I used regular dried rosemary from the grocery store. I wasn't sure when the best times to add each of the herbs were, so I spread them out throughout the boil. When I added the rosemary at the beginning of the boil, for the next 10-15 minutes or so, my kitchen absolutely reaked of rosemary. It was gross, so I didn't add any more at the end of the boil, and luckily, I think most of the rosemary aroma boiled off over the course of the boil.

Also, I didn't weigh any of the herb additions, so some of them are estimates. Especially the Bayberry and Rosemary as those were the only ones that I didn't add the whole bag from the wiccan store to the boil. The times are also kind of estimates. I basically played the herb additions by ear.

By the way, this is my third beer that I've ever brewed. It tastes much better than my first beer did at this point, and I think that is because of the kind of yeast I used. I used safbrew T-58 for my first beer. I don't intend on using it again.

Here is a picture of the beer currently.

Reply With Quote
Old 05-07-2013, 05:21 AM   #2
Jan 2013
Frederick, Maryland
Posts: 9

After about 3-4 weeks of bottle conditioning, and several hours in the refrigerator, I am drinking one of these beers and it is delicious!

It is unbelievably smooth, like drinking silk or velvet. It smells herbal and cinnamony. It no longer tastes sour. It's slightly reminiscient of a pumpkin beer I had once because of the cinnamon and smoothness.

It is not very bitter, and I feel like if I had used much more of the wax gale to make it more bitter, it would have had a nasty aftertaste, so I really don't think you could make a very bitter good tasting beer with these wax gale. I'm not sure if upping the amount of myrrh would do anything, because I think a lot of the myrrh ended up just stuck on the sides of the bucket I fermented in, however if adding more myrrh even works, that would be a very tasty way of increasing the bitterness. By the way I think there is still at least a little myrrh in the beer, as after drinking it, the roof of my mouth feels very slightly numb (not nearly as numb as my finger was in my last post-- I'm really not sure why that happened).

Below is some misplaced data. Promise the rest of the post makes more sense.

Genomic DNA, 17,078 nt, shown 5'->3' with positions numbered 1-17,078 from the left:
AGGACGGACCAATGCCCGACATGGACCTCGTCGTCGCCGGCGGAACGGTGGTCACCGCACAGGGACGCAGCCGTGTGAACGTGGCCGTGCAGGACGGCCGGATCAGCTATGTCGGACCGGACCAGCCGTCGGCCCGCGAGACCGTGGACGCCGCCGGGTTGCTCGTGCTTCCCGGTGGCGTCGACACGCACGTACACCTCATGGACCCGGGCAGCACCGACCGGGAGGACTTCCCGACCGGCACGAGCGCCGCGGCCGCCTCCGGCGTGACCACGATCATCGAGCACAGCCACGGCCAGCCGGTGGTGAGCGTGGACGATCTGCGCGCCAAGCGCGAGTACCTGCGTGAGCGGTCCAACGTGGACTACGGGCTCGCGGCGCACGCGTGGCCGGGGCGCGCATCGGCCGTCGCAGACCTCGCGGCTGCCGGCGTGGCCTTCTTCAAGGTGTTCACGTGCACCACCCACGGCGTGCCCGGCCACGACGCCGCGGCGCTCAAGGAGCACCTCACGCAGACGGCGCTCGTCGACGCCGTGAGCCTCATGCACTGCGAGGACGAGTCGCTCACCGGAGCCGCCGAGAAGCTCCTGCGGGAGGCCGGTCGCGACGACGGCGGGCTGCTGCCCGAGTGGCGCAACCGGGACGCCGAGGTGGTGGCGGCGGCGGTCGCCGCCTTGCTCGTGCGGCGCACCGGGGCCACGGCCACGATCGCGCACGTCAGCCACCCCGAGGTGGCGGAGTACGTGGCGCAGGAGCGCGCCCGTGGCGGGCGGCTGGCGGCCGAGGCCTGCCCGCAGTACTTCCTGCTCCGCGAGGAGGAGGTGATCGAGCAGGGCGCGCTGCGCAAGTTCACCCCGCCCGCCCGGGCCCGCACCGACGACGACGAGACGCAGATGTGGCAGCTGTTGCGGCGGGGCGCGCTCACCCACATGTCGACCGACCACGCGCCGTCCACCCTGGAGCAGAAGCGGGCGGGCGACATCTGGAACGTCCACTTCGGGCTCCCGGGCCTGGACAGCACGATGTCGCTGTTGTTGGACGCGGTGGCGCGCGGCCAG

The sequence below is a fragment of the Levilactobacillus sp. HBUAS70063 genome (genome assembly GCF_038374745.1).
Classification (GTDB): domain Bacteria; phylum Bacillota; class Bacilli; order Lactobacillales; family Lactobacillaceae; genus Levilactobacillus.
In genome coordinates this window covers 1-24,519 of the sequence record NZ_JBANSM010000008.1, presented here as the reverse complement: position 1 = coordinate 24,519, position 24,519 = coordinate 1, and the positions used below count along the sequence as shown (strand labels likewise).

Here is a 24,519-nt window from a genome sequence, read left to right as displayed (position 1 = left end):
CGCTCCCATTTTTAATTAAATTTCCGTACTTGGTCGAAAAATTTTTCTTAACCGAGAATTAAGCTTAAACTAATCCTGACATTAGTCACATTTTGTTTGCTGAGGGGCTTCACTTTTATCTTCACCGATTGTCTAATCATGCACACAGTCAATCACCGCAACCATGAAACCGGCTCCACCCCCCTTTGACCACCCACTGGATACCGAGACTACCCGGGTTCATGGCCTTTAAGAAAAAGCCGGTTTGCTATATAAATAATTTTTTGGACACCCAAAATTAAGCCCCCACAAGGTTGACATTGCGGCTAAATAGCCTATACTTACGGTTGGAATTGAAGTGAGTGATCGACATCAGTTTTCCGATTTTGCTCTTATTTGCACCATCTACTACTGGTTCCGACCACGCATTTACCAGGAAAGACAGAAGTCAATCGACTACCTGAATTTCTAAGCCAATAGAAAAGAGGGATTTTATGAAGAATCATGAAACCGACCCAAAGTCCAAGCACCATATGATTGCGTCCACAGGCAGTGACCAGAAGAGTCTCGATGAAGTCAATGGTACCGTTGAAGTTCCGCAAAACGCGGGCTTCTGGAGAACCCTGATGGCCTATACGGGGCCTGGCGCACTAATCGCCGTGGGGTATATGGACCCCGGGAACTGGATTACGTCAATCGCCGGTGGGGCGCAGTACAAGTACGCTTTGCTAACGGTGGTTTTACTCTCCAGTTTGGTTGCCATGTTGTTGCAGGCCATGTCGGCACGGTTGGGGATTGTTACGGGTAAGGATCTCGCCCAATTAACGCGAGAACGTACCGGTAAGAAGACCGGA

This is by far the best gruit beer I've ever had. Of course, that's not saying much, as the only other gruit I've ever had was Flying Dog's International Arms Race (which no offense Flying Dog, I love you, but that is literally the worst beer I've ever had).

The main thing I'd do different next time is eliminate the rosemary. I'm thoroughly convinced, after this experiment, that it has no place in anything that you drink.

Reply With Quote
Old 05-07-2013, 05:27 AM   #3
Jan 2013
Posts: 37
Liked 13 Times on 8 Posts

Thanks for such a cool write up. I've never had a gruit, but it is certainly on my list of things to brew.

Reply With Quote
Old 07-20-2013, 03:03 AM   #4
maltoftheearth's Avatar
Oct 2010
Carthage, North Carolina
Posts: 501
Liked 13 Times on 11 Posts

Interesting! How has it stood up over the past couple months? Gruits aren't supposed to age very well due to the lack of hops (or so I am told.)
Brewed in 2014: Rye IPA, Honey Sage Ale, Belgian Golden Strong, California Common, Bavarian Style Lager, Weizen, Coffee Stout, Gruit, Gale Ale, Isle of Skye Golden clone, Oktoberfest, Rauchbier, Alpha Male IPA & Chocolate Pepper Stout.

Reply With Quote
Thread Tools

Similar Threads
Thread Thread Starter Forum Replies Last Post
Gruit ale Priemus Recipes/Ingredients 13 07-09-2014 06:02 PM
Gruit and IBU finley General Beer Discussion 2 12-08-2010 04:07 PM
gruit ale 400d General Beer Discussion 4 11-26-2010 05:27 PM
Gruit? Pelikan Recipes/Ingredients 9 02-02-2009 07:44 PM
Gruit Spyk'd Recipes/Ingredients 25 10-03-2008 03:50 AM

Forum Jump